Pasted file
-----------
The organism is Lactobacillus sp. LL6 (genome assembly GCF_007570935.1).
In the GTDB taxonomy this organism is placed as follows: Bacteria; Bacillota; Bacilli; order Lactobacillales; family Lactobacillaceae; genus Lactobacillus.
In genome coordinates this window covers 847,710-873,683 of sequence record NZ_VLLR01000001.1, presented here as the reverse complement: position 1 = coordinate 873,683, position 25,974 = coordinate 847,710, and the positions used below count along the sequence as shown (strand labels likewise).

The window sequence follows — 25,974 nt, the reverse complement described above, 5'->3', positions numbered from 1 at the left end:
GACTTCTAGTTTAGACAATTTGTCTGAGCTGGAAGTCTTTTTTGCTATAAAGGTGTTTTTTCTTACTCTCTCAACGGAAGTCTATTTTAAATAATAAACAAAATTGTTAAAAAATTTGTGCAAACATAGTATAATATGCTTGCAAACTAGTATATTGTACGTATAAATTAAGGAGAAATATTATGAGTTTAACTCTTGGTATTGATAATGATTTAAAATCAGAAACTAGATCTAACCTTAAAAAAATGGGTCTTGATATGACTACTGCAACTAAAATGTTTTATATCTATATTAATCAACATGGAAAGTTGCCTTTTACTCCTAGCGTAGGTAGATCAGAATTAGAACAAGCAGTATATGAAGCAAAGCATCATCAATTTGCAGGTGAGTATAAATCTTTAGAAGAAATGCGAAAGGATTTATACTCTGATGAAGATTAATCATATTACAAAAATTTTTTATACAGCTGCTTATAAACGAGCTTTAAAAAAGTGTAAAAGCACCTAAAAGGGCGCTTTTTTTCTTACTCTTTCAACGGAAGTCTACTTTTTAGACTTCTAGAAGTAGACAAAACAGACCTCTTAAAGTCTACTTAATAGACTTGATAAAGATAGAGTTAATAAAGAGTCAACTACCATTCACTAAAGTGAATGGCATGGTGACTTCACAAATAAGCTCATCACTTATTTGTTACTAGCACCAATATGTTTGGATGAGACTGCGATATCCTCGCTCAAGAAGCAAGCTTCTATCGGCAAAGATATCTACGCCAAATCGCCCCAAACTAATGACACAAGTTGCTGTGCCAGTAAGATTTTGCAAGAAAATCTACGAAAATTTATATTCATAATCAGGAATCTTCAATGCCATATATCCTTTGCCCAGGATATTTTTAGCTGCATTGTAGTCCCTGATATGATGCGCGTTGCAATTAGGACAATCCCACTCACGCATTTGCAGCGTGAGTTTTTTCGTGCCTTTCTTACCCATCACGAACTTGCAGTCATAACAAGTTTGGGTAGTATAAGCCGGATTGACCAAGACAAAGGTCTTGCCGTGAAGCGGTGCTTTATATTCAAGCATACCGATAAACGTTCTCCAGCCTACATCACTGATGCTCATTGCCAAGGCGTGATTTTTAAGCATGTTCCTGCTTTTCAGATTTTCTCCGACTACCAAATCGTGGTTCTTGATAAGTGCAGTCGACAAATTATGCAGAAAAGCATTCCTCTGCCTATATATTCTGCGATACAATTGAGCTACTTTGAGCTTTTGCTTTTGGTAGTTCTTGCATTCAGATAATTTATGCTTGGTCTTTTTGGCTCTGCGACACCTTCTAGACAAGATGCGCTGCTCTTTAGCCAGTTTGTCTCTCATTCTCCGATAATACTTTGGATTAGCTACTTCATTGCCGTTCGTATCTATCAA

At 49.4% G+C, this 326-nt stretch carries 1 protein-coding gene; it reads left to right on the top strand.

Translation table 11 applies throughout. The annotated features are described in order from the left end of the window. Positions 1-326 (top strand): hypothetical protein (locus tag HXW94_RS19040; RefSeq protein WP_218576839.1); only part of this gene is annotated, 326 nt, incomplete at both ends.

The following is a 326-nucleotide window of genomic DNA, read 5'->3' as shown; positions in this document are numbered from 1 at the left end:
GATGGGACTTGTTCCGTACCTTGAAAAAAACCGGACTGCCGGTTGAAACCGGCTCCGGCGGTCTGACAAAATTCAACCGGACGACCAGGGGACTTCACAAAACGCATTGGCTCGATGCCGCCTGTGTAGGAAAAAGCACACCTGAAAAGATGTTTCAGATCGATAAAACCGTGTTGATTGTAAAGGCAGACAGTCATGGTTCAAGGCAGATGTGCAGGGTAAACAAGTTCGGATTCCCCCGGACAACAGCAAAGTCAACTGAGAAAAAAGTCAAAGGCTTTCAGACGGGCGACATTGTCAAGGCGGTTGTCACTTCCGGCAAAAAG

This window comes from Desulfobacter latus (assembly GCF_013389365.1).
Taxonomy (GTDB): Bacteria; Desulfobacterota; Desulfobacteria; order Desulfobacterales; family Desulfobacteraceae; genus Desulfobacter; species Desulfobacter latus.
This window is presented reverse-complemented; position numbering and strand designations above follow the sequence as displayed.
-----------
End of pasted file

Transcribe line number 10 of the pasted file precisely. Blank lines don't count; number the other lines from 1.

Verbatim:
This window comes from Desulfobacter latus (assembly GCF_013389365.1).